|Nine Steps to Quick Cash: The Anatomy of a Wholesale
This article is excerpted in part from Stephen Cook's course, "Wholesaling for Quick
Cash: A Real Life Guide to Flipping Homes."
Wholesaling properties for quick cash is something that anyone can do, even the beginning
investor. In this article, I would like to give a brief introduction to the world of wholesaling,
going over the nine basic steps that are involved in flipping a property.
Step 1) Make your offer.
Whether you pursue FSBO’s (For Sale By Owner’s) or properties listed on the MLS (Multiple
Listing Service), you’re never going to be able to flip a property unless you first make an offer.
In making your offer, you need to keep your customer, the rehabber, in mind. It should be based upon
a conservative estimate of the market value of the property after repairs less a profit margin for
the rehabber, money for closing costs (both for buying the property and for reselling it to the
retail buyer), money for holding costs, money for repairs and last but not least, a profit margin for
you, the wholesaler. Typically, I deduct the greater of 30% or $25,000 for profit, closing and
holding costs, money for repairs and about $5,000 for my wholesale profit.
Step 2) Once offer is accepted, sign contract to purchase property.
Once your offer is accepted, you will meet with the seller (if it’s a FSBO) or your real
estate agent to sign the contract and give them an earnest money deposit.
Step 3) Start title work.
After signing the contract, contact your settlement attorney (title company, escrow company,
etc.) to start the title work on the property. They will order a title search and schedule a
settlement date. There are two reasons to start the title work ASAP. First, you want to be ready to
settle when you are supposed to settle. Second, in the event that you find a buyer who claims to be
ready to buy, you want them to be able to settle right away.
Step 4) Begin marketing to find a buyer.
There are two main avenues that I use to market my properties. First, I’ll call the people on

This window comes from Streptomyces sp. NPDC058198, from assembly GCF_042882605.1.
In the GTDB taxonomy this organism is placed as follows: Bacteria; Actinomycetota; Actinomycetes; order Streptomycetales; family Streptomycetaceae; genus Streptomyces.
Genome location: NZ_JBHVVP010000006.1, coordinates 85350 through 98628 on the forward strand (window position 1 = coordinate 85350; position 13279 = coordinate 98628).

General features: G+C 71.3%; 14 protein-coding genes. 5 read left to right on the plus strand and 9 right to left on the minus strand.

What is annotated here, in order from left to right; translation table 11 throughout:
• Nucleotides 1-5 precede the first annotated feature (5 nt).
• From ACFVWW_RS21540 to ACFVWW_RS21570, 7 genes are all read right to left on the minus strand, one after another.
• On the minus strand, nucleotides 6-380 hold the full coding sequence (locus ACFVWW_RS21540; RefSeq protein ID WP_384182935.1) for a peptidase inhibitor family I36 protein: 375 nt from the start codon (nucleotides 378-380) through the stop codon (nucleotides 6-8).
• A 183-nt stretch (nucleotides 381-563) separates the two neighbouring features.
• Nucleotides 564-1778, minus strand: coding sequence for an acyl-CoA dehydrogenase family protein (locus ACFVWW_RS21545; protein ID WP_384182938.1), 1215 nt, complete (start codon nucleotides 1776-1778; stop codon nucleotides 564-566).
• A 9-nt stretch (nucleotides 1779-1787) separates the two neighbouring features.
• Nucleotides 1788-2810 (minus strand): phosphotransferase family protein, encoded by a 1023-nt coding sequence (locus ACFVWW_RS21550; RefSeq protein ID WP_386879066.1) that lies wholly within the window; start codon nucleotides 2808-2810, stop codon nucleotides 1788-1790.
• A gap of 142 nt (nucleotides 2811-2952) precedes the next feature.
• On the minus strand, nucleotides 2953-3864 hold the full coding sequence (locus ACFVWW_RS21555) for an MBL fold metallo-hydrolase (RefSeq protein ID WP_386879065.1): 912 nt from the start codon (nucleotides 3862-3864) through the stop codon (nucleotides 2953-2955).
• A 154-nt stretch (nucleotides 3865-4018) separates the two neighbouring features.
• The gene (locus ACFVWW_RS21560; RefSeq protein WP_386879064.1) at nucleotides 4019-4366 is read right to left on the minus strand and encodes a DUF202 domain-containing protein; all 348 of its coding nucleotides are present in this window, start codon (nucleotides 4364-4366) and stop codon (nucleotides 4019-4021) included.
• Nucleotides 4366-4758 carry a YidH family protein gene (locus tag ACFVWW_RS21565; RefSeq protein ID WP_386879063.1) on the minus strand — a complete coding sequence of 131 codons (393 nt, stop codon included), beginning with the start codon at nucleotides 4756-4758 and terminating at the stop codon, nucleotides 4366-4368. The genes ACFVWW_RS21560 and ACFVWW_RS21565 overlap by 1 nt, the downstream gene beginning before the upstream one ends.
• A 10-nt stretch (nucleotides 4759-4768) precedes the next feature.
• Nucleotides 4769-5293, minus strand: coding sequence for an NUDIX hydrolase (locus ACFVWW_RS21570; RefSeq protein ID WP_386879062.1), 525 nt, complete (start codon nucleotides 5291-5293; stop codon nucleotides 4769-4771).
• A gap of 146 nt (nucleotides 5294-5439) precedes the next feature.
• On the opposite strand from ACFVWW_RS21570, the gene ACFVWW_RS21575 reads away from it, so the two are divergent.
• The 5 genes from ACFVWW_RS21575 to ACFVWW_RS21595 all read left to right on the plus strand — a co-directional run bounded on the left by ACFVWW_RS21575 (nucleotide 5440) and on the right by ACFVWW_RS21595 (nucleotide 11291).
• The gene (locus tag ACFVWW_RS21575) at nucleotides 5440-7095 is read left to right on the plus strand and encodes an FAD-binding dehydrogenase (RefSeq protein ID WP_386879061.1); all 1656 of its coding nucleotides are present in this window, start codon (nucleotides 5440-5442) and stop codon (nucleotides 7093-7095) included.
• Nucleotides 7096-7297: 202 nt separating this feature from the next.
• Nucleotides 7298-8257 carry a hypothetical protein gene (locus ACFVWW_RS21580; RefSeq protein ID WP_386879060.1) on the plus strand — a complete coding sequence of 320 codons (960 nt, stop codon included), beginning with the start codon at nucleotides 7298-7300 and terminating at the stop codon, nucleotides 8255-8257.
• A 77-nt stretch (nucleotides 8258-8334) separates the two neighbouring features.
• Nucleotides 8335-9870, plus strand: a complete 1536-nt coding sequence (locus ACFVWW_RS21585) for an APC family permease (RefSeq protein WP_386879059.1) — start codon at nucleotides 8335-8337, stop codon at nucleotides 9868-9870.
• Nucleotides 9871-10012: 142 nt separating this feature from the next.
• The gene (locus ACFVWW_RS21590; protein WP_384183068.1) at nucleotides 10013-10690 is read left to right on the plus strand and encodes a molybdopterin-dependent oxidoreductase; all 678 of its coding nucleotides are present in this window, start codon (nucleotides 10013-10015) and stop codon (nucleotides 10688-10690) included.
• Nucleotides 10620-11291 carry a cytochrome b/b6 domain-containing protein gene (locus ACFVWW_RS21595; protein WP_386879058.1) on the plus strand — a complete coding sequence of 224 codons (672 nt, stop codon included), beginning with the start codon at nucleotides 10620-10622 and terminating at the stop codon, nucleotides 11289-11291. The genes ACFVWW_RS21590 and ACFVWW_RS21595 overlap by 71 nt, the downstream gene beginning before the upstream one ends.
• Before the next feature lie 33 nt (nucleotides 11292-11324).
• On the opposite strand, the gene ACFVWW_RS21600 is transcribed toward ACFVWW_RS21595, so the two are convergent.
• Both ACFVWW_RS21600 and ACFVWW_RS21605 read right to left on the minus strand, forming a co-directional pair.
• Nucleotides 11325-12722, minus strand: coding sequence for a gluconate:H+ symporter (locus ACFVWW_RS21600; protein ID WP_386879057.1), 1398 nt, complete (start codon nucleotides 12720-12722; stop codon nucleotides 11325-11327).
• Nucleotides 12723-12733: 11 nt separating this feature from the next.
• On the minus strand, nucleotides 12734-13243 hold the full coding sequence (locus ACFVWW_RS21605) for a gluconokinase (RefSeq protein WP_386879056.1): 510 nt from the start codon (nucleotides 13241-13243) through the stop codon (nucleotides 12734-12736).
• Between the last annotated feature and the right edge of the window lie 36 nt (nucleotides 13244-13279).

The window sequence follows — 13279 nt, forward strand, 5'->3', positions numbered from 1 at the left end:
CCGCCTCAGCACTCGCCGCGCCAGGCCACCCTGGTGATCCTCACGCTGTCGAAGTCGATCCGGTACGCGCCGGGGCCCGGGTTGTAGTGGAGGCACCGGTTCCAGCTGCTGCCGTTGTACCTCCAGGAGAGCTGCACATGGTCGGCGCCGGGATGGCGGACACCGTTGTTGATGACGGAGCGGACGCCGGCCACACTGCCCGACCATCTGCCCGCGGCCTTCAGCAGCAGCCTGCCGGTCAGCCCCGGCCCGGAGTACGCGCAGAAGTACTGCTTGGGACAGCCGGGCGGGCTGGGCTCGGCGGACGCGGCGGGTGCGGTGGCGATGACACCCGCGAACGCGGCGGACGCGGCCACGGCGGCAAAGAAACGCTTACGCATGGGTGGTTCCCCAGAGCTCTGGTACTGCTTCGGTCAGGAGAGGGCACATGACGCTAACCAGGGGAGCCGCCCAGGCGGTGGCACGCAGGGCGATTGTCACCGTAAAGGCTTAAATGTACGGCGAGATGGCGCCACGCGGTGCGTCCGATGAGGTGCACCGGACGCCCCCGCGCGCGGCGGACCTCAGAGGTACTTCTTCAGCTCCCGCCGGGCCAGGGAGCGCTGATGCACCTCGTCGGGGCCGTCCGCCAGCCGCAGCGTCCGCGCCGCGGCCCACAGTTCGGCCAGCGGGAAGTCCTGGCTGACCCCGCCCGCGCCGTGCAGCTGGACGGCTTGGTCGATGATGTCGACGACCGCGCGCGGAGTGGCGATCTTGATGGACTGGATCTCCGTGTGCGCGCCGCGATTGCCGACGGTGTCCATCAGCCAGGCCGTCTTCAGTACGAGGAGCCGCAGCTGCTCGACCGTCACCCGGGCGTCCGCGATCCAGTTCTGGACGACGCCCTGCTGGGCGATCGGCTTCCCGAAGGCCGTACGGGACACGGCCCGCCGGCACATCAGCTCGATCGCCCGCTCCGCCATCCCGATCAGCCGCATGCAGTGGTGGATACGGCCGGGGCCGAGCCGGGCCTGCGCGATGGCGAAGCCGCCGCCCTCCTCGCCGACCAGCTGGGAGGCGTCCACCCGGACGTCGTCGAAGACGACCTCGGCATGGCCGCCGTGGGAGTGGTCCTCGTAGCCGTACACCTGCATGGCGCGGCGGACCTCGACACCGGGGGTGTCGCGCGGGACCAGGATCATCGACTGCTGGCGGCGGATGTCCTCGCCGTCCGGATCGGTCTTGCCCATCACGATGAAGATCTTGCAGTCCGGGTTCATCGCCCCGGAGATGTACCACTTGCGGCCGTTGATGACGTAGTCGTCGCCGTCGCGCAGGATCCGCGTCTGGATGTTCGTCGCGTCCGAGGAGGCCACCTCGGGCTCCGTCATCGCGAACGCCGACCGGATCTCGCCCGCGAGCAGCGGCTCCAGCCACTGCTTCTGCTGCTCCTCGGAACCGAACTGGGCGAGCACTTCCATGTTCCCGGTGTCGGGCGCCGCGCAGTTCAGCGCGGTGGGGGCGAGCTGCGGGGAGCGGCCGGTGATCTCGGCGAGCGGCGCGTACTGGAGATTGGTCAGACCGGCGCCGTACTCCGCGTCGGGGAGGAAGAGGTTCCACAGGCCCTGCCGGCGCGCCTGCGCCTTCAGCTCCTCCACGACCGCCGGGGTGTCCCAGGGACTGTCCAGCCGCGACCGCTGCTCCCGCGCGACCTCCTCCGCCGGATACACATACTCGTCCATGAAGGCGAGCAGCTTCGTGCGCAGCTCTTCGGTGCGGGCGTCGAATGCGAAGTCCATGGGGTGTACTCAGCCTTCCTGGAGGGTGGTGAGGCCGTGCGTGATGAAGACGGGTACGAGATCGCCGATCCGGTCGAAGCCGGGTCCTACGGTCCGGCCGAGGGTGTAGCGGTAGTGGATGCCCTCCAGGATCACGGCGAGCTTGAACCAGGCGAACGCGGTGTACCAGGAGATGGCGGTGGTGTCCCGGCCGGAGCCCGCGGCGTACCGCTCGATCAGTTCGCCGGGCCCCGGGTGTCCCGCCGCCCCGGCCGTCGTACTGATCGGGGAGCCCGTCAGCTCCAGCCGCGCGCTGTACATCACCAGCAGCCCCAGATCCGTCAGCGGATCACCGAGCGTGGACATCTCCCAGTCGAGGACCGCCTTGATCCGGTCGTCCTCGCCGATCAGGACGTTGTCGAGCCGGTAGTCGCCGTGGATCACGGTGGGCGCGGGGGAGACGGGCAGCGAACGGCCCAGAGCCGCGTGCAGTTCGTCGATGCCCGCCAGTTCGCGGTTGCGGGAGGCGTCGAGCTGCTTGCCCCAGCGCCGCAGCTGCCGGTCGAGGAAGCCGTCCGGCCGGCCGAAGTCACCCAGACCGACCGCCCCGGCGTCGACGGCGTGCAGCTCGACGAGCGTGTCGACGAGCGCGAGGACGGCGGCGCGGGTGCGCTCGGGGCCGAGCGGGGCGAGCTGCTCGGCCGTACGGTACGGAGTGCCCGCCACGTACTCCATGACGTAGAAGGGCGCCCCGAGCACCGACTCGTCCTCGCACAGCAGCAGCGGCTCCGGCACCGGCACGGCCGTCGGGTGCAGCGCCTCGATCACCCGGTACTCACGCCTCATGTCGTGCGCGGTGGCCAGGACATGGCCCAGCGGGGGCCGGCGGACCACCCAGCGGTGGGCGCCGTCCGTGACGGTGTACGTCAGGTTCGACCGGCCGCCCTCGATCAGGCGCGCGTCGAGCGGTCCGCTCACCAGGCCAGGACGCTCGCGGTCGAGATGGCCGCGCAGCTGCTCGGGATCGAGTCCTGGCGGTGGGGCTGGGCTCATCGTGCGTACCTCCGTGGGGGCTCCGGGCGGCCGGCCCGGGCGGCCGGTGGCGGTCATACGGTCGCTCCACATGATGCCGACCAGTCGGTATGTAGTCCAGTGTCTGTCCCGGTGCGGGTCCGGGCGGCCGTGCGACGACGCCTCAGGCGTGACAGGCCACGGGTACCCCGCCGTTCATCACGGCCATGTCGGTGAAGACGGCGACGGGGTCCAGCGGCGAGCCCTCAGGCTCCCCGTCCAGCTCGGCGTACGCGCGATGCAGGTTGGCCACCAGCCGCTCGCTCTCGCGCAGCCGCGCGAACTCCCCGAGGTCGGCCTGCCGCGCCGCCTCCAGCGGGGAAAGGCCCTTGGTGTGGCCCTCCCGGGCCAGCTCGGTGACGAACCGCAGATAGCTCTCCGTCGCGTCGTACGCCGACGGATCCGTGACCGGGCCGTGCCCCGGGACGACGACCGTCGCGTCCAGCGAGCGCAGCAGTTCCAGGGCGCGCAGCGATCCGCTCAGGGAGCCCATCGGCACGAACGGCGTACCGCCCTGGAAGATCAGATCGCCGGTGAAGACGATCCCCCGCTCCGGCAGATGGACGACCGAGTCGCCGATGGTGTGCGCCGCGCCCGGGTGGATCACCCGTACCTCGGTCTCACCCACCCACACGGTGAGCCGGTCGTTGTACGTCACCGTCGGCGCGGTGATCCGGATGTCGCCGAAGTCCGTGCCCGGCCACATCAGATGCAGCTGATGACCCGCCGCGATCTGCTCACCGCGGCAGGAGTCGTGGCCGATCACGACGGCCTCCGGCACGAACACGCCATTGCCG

my buyer’s list to see who might be interested. As I’m doing this, I will place an ad in the
Investment Properties section of the Sunday paper for the upcoming weekend. Here’s an example of an
ad that I’ve used in the past:
Fixer Upper*123 Main St., $80k comps, only $40k (xxx)xxx-xxxx
Step 5) Come to an agreement with a prospective buyer.
At some point, someone will show interest in your property. Whether you have one potential buyer
or multiple potential buyers will depend upon the deal. Each one is different. The more buyers you
have, the less flexible you need to be in reaching a final sales price.
Step 6) Qualify the prospective buyer.
Make sure the prospective buyer either has the cash or a line of credit (ask for proof of funds
if they say they do) or will be able to borrow the money from a private (hard money) lender to purchase
Step 7) Sign a contract with your buyer and collect a deposit.
After verifying your buyer’s source of funds, meet with them, execute a sales contract or an
assignment agreement with them, and collect a deposit. The sales contract serves as the receipt for
their deposit. Either handwrite or include typewritten verbiage somewhere on your contract a statement
such as the following, "Received $(insert dollar amount) as an earnest money deposit on (insert
date)" and initial it once you receive their deposit. You might also include their check number
or write "CASH" if they give you cash.
Step 8) Submit executed documents to the title company
Submit both items–the executed contract with the original seller and the executed sales
contract/assignment agreement with your buyer–to your attorney (title company, escrow company,
closing agent, etc.) and schedule a settlement date.
Step 9) Go to settlement.
Go to settlement, pick up your check, and celebrate!
Real Life Experience
When I first started in the business, I believed everyone who signed a contract to buy a
home from me. I believed everything they told me and took their word. Often, I got burned;
however, it didn’t take too many slaps in the face before I realized that I needed to take control
of the entire process. At that point, I decided to control every deal by lining up contractors,
lining up the lenders, starting the title work myself through my attorney, and mandating that my
buyers use my attorney. Before taking control, I estimate that about 25% of my deals didn’t settle
with my first buyer. Since taking control, that percentage has been reduced to about 5% of my deals.
Since 1998 Steve Cook has flipped many hundreds of houses as an active Baltimore-area real estate investor. Steve’s
unique specialty is the “flipping homes 1-2 punch”, a proven system of real estate investing that powerfully combines
wholesaling and rehabbing houses. Also the founder of www.FlippingHomes.com, Steve is dedicated to helping others
in this thriving online community succeed through understanding and aggressively applying his time-tested,
step-by-step approach to flipping real estate. Get FREE weekly tips from Steve Cook and other house flipping
experts at www.flippinghomes.com
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